By Arshad Mohammed
WASHINGTON (Reuters) - The United States and Iran have found a way to address the U.N. nuclear watchdog's investigations of Tehran's atomic program that allows both to claim victory for now but delays a final resolution, according to three sources familiar with the matter.
Tehran has pushed Washington to commit to close probes by the International Atomic Energy Agency (IAEA) into uranium traces found at three undeclared sites before it will fully implement a proposed deal to revive the 2015 Iran nuclear pact.
The United States and its partners, however, reject that stance, arguing the investigations can only conclude when Iran has given satisfactory answers to the Vienna-based agency.
As a result, Iran has said it will not carry out the deal unless the probes have been closed, postponing the fundamental question of whether the IAEA will close them and whether Iran might go ahead with the wider deal if not, the sources said.
Resolution of the so-called "safeguards" investigations is critical to the U.N. agency, which seeks to ensure parties to the Nuclear Non-Proliferation Treaty are not secretly diverting nuclear material which they could use to make a weapon.
While a senior U.S. official said last week that Iran had "basically dropped" some of the main obstacles to reviving the 2015 deal, including on the IAEA, the issue seems to have been deferred.
"Iran originally had wanted a commitment that the IAEA would complete the agency's safeguards investigations by a date certain," said a U.S. official on condition of anonymity, saying the United States and its partners refused this.
"Iran came back and stated that if the safeguards issues were not resolved by Re-Implementation Day, they would reserve the right not to take the steps to curb their nuclear program slated to occur on that date," said the U.S. official.
The draft on reviving the 2015 agreement lays out steps culminating in Re-Implementation Day - a nod to the original deal's Implementation Day, when the last nuclear and sanctions-related measures fell into place, diplomats have said.
This week, Iran stuck to its guns.
"The IAEA probes should be closed before the Re-Implementation Day" if the 2015 deal is revived, Iran's nuclear chief Mohammad Eslami said on Wednesday.
The U.S. official said that if Tehran had not cooperated with the IAEA by that time, Iranian leaders would face a choice: "either delay or even forgo the expected sanctions relief, or proceed with implementing the deal even as the investigations into the open cases persist."
PROBES AND POLITICAL PRESSURE
The IAEA issue threatens to prevent a revival of the 2015 pact, abandoned by then-U.S. President Donald Trump in 2018, under which Iran had curbed its nuclear program in return for relief from U.S., EU and U.N. sanctions.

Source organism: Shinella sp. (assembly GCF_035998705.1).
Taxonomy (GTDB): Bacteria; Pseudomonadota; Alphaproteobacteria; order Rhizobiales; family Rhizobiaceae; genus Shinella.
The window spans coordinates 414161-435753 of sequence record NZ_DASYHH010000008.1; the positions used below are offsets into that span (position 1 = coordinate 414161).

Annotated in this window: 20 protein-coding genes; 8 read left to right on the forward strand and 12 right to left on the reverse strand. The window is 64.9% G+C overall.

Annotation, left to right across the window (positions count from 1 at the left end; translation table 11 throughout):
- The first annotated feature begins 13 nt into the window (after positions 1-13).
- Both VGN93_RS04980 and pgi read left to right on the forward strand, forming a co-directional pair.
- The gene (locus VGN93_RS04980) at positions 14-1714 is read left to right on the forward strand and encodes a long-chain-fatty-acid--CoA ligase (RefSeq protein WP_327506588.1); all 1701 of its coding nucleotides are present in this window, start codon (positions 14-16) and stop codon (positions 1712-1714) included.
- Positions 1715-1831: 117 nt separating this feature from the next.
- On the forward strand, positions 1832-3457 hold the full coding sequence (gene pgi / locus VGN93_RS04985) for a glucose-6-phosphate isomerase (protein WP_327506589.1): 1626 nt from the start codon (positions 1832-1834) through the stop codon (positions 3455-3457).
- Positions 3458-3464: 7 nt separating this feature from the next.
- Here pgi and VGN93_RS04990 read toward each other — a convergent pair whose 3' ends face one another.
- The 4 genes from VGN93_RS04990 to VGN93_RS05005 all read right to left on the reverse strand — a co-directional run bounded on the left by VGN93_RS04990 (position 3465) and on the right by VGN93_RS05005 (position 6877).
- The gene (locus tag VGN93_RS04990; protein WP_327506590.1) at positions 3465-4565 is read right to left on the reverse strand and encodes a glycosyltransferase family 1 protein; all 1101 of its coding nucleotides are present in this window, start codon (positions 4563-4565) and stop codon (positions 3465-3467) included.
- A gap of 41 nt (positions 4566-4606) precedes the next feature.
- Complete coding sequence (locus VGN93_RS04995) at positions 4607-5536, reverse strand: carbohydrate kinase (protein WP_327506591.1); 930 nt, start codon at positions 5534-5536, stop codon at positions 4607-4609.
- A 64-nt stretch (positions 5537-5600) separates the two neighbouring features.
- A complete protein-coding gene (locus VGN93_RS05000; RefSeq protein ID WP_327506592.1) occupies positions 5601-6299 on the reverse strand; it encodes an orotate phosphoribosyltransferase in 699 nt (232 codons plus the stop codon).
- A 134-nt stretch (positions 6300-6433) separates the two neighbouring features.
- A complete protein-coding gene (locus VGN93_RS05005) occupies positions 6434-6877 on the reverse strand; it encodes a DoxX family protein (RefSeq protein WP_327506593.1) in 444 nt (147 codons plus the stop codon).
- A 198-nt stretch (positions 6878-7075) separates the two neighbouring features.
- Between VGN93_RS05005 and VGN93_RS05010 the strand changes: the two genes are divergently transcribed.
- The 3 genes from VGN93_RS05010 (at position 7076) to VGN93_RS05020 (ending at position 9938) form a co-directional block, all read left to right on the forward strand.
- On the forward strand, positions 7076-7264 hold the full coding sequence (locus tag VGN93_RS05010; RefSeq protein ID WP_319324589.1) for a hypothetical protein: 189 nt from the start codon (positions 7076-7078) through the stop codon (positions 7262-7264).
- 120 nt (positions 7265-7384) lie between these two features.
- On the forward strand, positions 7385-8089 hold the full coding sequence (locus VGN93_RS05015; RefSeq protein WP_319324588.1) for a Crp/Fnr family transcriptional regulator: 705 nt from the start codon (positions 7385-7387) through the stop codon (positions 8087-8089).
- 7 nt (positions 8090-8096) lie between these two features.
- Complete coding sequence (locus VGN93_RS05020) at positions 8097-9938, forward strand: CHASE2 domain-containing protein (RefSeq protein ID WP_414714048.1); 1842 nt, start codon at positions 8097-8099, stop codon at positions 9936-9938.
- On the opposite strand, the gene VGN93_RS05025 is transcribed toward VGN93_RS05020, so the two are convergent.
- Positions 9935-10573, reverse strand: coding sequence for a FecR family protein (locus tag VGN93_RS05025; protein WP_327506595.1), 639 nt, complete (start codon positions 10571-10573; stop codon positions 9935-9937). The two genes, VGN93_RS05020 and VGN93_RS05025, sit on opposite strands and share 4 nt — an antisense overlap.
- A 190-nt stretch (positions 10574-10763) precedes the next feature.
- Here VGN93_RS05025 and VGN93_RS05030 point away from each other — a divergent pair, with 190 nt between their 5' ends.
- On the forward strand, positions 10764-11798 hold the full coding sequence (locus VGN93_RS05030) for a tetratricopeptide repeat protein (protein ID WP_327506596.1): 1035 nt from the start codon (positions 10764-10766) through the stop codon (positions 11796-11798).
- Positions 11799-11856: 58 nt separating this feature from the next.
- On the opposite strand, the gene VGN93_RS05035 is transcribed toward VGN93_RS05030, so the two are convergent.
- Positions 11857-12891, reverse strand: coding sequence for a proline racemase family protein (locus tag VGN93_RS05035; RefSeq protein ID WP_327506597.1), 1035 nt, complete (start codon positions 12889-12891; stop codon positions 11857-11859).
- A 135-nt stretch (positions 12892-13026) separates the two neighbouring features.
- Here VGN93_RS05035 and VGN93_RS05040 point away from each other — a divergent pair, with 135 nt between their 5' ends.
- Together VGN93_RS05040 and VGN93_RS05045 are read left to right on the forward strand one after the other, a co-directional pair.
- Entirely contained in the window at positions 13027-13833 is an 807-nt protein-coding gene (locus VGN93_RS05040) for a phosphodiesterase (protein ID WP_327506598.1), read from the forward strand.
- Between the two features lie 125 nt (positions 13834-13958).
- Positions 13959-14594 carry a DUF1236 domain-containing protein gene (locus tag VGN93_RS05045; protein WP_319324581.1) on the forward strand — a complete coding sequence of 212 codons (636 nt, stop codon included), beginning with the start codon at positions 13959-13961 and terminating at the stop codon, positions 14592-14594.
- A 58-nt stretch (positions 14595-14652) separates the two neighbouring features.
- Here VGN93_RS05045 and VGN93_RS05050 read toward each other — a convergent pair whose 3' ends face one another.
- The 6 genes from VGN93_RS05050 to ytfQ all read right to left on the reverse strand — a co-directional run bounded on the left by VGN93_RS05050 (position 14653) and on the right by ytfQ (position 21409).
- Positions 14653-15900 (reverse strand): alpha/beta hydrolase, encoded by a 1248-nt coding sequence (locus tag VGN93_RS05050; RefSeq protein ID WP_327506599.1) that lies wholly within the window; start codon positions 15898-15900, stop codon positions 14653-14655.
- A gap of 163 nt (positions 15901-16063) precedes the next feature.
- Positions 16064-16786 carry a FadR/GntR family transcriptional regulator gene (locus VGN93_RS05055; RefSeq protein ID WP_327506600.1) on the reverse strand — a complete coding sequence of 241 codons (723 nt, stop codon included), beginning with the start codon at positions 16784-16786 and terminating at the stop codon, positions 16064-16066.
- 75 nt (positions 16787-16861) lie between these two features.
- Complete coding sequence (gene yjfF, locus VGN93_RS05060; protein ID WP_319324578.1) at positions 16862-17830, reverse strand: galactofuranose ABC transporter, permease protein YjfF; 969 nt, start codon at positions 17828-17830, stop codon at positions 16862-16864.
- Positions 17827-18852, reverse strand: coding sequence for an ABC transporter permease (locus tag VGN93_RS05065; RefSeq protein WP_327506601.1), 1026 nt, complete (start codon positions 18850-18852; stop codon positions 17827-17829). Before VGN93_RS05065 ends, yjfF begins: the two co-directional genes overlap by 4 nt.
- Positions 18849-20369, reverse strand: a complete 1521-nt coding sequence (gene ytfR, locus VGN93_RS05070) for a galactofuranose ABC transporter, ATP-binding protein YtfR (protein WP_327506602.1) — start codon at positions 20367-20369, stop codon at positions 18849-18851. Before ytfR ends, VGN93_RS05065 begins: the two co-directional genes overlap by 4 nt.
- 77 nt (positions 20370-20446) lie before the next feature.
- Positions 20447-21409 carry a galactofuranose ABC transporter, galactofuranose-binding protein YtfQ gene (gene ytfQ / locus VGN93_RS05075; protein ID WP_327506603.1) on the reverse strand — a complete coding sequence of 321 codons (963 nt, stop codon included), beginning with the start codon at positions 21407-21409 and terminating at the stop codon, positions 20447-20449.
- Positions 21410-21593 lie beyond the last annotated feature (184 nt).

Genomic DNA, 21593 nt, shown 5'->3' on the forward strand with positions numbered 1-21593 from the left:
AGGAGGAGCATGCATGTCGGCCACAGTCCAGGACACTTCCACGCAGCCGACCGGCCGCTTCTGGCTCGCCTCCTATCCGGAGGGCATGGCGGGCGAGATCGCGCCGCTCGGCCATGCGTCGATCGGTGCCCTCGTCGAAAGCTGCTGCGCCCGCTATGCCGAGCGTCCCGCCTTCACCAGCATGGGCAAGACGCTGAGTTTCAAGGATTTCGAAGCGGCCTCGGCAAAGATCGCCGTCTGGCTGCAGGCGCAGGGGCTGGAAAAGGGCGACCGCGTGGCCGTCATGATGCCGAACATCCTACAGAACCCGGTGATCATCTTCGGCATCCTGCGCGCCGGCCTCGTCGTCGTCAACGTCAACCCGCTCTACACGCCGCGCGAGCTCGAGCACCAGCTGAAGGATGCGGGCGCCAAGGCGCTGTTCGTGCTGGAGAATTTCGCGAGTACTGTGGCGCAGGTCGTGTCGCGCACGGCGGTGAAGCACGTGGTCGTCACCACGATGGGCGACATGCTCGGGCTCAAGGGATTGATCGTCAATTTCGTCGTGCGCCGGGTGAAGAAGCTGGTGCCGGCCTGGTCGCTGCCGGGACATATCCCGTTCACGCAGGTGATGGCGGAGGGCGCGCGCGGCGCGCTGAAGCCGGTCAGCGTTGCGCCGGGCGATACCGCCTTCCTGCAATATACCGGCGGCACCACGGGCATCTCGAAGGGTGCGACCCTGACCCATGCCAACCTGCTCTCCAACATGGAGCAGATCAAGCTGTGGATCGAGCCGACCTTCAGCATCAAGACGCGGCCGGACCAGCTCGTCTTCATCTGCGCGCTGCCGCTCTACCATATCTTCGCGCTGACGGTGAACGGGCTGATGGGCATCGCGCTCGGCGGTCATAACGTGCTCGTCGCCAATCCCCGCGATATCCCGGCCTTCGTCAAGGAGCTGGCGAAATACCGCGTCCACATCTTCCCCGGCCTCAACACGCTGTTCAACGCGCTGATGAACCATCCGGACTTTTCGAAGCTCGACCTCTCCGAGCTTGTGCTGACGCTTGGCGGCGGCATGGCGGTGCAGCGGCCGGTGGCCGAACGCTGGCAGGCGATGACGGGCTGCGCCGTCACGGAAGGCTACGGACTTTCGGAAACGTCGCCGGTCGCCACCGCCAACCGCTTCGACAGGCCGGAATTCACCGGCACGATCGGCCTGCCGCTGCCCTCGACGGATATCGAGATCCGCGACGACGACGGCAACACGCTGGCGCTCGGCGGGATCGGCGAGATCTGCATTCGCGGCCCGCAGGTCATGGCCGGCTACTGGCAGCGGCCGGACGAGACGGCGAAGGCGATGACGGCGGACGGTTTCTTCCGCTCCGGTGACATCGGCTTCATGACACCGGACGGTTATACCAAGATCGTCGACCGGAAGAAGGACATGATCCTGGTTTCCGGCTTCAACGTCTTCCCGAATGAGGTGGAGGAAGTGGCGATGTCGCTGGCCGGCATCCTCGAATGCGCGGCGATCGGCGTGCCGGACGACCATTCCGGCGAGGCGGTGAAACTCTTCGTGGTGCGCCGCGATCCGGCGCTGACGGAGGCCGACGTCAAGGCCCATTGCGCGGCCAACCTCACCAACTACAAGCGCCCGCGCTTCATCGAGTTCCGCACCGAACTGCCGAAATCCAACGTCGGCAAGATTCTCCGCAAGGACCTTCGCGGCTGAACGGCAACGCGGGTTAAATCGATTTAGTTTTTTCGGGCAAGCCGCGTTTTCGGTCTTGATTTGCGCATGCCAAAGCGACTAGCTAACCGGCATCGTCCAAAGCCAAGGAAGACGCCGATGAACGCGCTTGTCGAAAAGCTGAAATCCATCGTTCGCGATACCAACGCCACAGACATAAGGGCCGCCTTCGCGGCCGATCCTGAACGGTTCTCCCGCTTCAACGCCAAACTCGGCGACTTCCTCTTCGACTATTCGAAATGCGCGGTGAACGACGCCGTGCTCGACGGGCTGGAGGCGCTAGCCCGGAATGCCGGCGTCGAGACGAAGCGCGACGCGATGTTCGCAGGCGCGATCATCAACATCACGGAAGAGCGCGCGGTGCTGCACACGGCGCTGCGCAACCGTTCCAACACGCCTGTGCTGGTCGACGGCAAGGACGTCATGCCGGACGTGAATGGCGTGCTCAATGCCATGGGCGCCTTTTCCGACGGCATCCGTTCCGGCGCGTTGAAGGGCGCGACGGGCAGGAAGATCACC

After reneging on the deal, Trump reimposed U.S. sanctions on Iran, leading Tehran to resume previously banned nuclear activities and reviving U.S., European and Israeli fears that Iran may seek an atomic bomb. Iran denies any such ambition.
Iran has sought to use the talks over reviving the 2015 deal to get the IAEA to close the investigations.
The probes mainly relate to apparently old sites dating to before or around 2003, when U.S. intelligence agencies and the IAEA believe Iran halted a coordinated nuclear arms program.
Iran denies ever having such a program, but information including material that Israel says it seized from an Iranian "archive" of past work raises questions about the matter.
Given the Western refusal to commit to closing the probes by a specific date, and Iran's insistence it won't fully carry out the deal if they remain active, there appear to be at least four possible outcomes.
Under the first, Iran would satisfy the IAEA's concerns in a timely manner and the 2015 deal is resurrected.
Under the second, Tehran would fail to satisfy the IAEA, would refuse to take the nuclear steps to consummate the deal, and Washington would refuse to provide sanctions relief envisaged in the proposed deal's final phase.
However, nuclear limitations, and sanctions relief, to be provided in earlier phases of the proposed deal would happen.
"As I understand it, the Iranians will freeze high grade enrichment, 20%, 60%, the U.S. will ease some sanctions, a very few, not highly significant," said a source familiar with the matter.
There is, however, the possibility the nuclear agreement's timelines could be extended, giving Iran more time to satisfy the IAEA if it chose and delaying the deal's completion, a U.S. and an Iranian official said.
The U.S. official said there is a provision in the draft text, unrelated to the IAEA issue, that lets Iran or the United States request a delay to Re-implementation Day.
Under a third scenario, Tehran might carry out the deal even if the IAEA probes stay open, a policy reversal that could be difficult for Iranian leaders to swallow or sell at home.
A fourth possibility might be that political pressure could force the IAEA to close the probes even it is not satisfied with Iran's answers, though U.S. officials say they will not strong-arm the agency.
Eurasia Group analyst Henry Rome said that if a deal were agreed it was more likely than not to be implemented.
"But there would be a lot more uncertainty now than there was back in 2015," he said.
(Reporting by Arshad Mohammed; Additional reporting by Francois Murphy in Vienna; Editing by Daniel Wallis)